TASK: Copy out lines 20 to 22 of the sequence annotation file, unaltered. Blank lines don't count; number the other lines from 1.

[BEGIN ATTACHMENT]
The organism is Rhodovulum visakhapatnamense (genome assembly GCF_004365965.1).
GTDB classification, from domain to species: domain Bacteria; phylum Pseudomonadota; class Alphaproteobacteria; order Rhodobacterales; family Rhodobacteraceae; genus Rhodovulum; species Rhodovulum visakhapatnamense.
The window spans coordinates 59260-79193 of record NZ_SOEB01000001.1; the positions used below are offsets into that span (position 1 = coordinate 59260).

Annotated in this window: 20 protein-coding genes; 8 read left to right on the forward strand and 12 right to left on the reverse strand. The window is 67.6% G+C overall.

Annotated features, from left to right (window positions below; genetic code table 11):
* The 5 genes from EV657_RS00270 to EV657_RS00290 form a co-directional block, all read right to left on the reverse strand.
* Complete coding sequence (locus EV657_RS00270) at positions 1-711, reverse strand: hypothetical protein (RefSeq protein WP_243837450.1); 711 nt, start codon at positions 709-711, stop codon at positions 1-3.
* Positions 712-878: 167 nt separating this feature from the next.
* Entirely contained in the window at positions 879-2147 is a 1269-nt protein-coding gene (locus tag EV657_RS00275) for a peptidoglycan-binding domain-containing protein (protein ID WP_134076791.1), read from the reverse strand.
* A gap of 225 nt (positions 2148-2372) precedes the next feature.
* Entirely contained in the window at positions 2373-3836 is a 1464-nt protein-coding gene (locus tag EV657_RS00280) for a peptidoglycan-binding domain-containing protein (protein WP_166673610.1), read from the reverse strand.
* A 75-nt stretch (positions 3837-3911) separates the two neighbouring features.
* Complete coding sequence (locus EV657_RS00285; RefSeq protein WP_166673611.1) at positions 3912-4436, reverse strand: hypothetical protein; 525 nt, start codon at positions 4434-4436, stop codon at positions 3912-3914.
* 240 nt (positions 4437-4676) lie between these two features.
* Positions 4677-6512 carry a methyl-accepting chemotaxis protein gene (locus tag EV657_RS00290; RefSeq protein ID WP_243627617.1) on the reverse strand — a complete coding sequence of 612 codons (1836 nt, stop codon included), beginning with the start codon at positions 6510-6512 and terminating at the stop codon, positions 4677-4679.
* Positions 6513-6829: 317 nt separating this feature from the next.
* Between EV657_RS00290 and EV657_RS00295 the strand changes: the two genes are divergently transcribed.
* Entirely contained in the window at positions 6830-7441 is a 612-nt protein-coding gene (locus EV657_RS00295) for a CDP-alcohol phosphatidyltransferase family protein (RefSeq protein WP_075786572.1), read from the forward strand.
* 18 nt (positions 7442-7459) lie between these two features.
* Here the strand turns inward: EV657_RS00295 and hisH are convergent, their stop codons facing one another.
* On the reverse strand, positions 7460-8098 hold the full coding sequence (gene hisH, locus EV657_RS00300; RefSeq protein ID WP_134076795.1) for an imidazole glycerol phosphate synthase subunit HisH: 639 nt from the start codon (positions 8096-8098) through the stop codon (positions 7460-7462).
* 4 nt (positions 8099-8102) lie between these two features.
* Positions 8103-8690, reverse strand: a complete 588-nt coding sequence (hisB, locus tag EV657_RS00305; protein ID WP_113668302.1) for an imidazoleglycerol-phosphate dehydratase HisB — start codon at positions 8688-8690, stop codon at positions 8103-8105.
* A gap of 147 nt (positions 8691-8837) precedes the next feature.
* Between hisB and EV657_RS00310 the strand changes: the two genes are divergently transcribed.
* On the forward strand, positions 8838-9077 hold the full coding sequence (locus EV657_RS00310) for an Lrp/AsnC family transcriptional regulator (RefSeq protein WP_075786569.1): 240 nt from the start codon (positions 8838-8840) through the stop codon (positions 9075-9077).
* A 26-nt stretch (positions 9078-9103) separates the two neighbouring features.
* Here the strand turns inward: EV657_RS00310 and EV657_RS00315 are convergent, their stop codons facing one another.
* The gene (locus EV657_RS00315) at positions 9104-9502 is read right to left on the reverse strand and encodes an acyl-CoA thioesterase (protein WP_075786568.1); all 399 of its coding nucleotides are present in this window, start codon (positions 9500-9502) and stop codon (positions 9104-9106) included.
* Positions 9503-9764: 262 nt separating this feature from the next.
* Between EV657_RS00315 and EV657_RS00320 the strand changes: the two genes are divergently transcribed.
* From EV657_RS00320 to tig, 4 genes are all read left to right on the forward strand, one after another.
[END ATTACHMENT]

* Here the strand turns inward: EV657_RS00295 and hisH are convergent, their stop codons facing one another.
* On the reverse strand, positions 7460-8098 hold the full coding sequence (gene hisH, locus EV657_RS00300; RefSeq protein ID WP_134076795.1) for an imidazole glycerol phosphate synthase subunit HisH: 639 nt from the start codon (positions 8096-8098) through the stop codon (positions 7460-7462).
* 4 nt (positions 8099-8102) lie between these two features.